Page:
Friday, 4 October 2013

JAPANESE ART EXHIBITION

  
Under the Kimono
Shunga: Sex and Pleasure in Japanese Art Exhibition.

It isn't rare for hentai, yaoi, and yuri to be displayed on the shelves in bookshops that sell manga. Many like the large eyes, small mouths and sexy poses associated with the art form, and recently Japan's early art is being exhibited in London this week.

Japan has for years been associated with its technology, anime and manga but it's not very often that we get to see the kind of art from two hundred years ago displayed on the walls of the British Museum.

Though these works of art were banned in Japan during part of the twentieth century, this exhibition has the support of Shunga in Japan LLC, so they must be somewhat proud of their sexual heritage nowadays. There are over a hundred pieces on display and feature stylised images of men and women in and out of their clothes. The art is elaborate, and beautiful with both woman and men exhibiting large and complex hairdos, but it isn't the way they dress or wear their hair that's important, it's what they are shown doing that originally caused a scandal back in the day. Imagine various prints showing two women using sex toys, a Buddhist monk and a young man on a futon and men making out with geisha girls using exaggerated looking phalluses.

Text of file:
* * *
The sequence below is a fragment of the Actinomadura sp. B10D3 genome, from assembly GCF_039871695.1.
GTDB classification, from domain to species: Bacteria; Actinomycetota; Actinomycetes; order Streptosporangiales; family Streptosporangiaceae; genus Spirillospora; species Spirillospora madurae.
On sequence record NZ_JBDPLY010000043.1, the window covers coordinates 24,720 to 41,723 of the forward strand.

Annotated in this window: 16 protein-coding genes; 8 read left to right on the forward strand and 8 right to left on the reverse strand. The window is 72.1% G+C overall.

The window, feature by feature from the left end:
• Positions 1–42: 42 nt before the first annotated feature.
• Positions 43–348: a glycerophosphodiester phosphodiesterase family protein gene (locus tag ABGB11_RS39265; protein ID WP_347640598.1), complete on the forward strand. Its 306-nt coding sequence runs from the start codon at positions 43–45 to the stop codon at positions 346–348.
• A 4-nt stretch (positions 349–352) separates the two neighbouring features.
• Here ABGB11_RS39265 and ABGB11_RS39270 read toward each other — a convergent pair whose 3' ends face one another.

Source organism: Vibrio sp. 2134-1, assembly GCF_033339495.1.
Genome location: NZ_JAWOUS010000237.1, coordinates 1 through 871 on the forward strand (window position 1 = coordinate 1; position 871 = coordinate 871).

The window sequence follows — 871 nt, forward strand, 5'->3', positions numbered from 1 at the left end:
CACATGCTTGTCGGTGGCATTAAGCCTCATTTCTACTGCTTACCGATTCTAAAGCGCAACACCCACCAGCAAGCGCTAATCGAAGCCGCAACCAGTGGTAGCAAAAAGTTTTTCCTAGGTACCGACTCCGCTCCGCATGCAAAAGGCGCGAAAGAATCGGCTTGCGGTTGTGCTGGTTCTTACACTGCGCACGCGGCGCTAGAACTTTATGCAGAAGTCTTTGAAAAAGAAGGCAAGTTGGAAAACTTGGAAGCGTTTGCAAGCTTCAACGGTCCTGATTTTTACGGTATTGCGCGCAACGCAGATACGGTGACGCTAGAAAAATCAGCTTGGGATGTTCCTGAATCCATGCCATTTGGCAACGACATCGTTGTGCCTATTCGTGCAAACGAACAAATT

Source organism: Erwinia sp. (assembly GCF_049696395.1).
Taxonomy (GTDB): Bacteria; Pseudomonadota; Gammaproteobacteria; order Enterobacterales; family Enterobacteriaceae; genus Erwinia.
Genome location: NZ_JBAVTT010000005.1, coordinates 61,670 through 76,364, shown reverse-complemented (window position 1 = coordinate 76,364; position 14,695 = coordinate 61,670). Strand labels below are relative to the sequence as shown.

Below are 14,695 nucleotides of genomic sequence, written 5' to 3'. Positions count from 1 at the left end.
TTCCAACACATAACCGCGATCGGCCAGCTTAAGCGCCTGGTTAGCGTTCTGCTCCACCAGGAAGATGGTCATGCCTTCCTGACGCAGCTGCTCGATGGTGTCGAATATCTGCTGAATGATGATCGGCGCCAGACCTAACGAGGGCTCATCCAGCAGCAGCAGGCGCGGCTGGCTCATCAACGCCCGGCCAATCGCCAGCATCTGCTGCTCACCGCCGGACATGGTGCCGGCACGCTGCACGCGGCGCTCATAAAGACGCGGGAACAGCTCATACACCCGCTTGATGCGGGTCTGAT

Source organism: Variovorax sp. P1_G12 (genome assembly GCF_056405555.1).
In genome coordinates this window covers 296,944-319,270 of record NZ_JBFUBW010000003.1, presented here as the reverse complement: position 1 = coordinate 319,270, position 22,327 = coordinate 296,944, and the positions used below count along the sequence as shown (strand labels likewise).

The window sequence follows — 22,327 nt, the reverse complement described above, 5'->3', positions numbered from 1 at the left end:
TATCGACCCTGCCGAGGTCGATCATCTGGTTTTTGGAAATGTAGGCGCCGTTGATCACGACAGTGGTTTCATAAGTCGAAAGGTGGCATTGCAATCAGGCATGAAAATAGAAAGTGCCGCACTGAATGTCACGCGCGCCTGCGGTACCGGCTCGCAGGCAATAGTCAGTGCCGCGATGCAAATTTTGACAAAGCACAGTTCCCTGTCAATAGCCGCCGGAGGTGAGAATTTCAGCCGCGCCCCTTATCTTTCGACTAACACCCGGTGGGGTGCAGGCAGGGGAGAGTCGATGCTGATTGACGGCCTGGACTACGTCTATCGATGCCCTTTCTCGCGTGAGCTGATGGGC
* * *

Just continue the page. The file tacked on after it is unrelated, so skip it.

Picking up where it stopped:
This type of art went far to inspire many of the world's leading artists of the time, Beardsley, Picasso, Rodin, and Toulouse-Lautrec with shunga meaning 'spring pictures.' Back in 1600, such artists as Utamaro, Hokusai and Kunisada would have painted these pictures of sexual pleasure in all their forms for the upper classes in Japanese society, bearing in mind that these would have been hung up in homes all over Japan, or hidden away from view for private titillation. After years of being banned, the British Museum has had the chance to exhibit them with the question of is it art or pornography? You decide.

The exhibition is on from 3 October 2013 – 5 January 2014 at The British Museum, Great Russell Street, London, WC1B 3DG.